Unreal Nature

July 6, 2017

The Object

Filed under: Uncategorized — unrealnature @ 5:54 am

… what constituted it were her attentions, and these attentions are what gave it shape.

This is from the essay ‘The Ritual of Everyday Life: On the Migrating Objects of Jay DeFao’ (2011) found in Walead Beshty: 33Texts: 93,614 Words: 581,035 Characters: Selected Writings (2003-20015) edited by Lionel Bovier (2015):

One can imagine it being turned over and over again, pinched between her fingers as she looked at student paintings and chatted with colleagues, then think of it intermingling with loose change and pocket lint until it found its way to the bed of a copy machine, where it would be pressed tightly between her palm and the optical glass as the LED eye beam scrolled back and forth.

[line break added] It would journey back from the Art Institute, Mills College, or any of the other schools she passed through as a teacher, to her Fillmore home, then Larkspur, or later Oakland, just as it had beforehand, and begin the trip again with her the next day, next week, or next month, its orbital period as much in flux as hers. It would be photographed, possibly with its little carrying case if it had one, positioned in raking morning light one day, washed by studio floods the next, then later its image would be enlarged to an unnatural scale, be cut out, laid roughly on the surface of a drawing and haloed by an array of stray marks, without any stable ground to give gravity proper purchase or it a sense of context.

[line break added] There it would loom like a monolith over the page, before it would be abstracted as a string of forms in thick oil on canvas, or sketched in arcing geometries like a half-completed diagram, shifting scale again, before reappearing in still other forms. It would appear in photographs of her home and studio, the images positioned uncomfortably between works of art, studies, and simple documentation, showing the object in its mundane existence, a nod to its modest belonging in the quotidian.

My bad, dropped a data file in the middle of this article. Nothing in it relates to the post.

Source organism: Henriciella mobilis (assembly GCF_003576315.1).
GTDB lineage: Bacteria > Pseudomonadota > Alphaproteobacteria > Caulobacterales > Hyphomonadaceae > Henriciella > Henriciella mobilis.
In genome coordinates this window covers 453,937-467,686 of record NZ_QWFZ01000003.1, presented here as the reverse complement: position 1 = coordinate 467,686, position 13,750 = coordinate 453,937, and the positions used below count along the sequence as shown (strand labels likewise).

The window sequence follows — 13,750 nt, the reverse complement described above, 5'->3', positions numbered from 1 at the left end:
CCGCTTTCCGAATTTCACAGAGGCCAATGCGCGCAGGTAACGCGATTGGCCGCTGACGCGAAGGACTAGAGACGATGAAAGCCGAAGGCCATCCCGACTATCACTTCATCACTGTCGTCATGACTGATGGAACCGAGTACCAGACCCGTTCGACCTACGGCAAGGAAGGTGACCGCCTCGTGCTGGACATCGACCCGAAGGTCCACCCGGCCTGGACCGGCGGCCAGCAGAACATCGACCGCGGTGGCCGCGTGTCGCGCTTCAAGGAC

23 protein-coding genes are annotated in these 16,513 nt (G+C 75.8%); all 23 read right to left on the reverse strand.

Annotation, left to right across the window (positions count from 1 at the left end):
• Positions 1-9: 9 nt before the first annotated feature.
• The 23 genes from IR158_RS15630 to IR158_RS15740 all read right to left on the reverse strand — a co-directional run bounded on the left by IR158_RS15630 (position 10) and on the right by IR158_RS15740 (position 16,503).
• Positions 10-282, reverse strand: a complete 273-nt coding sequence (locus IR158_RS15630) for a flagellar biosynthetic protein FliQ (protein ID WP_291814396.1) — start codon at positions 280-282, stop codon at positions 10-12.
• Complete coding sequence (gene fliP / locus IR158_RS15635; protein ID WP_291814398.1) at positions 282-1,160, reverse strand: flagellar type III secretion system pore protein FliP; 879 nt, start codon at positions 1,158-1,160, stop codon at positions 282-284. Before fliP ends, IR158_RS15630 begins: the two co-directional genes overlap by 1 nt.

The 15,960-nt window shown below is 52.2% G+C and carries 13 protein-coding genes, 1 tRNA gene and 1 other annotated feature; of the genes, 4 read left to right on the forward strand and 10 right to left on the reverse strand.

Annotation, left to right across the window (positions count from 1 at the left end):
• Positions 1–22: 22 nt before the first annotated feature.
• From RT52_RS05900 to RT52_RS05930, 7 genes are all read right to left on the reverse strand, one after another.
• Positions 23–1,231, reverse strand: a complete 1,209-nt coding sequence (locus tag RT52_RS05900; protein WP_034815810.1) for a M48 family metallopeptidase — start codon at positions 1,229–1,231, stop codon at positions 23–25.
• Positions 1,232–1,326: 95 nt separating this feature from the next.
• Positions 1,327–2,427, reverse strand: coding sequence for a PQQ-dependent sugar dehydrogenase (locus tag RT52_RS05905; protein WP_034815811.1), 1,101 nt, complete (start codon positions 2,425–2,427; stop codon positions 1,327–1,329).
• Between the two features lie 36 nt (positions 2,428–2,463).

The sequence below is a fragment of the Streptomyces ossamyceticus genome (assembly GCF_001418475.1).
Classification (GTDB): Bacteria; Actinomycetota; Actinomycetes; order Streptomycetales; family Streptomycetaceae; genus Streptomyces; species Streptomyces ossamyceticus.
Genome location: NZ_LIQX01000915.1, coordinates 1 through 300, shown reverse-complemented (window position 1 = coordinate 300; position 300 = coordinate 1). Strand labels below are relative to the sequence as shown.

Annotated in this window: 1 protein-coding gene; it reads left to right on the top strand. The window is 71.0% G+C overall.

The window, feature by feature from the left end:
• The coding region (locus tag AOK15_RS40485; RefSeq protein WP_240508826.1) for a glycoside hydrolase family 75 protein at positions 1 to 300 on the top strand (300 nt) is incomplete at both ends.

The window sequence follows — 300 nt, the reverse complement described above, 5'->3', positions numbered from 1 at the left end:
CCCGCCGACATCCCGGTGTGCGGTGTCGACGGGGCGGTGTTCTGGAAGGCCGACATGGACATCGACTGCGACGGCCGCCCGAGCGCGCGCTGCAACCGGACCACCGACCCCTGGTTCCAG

[line break added] Yet the object would also perform as a compositional element, acting in the services of a picture rather than as its focus, reduced to schematic line and shape by the eye of the camera or the swipe of charcoal. Its image would bounce from surface to surface, material to material, going dormant for a period only to return later.

[line break added] In some instances it was a muse just as she sometimes was for other artists, at others a memento of those very relationships, all the while soaking up the atmosphere she was in as it acted as her own personal satellite, circulating through the world with her. And just as it cycled to and fro, so did its image, moving from canvas to page to emulsion; each arrival of its echo would see it stretching and contorting in a seemingly endless game of telephone. Then abruptly she would abandon it, and some other object would take its place and be animated by her affections.

[line break added] It may seem fickle, perhaps, but maybe it was the object that changed on her rather than she on it. But that did not matter, for it would likely return later with renewed significance, reinstated to its position as the passive recipient of her movement through the world. One could think of this in less absolute terms, that her object never really changed, it simply shifted physical form, that what constituted it were her attentions, and these attentions are what gave it shape.

[ … ]

… each experience of any object is another moment in its circulation through the world, a circulation that imbues it with meaning, which adds to it, and that this circulation occurs directly through us.

My most recent previous post from Beshty’s book is here.

-Julie

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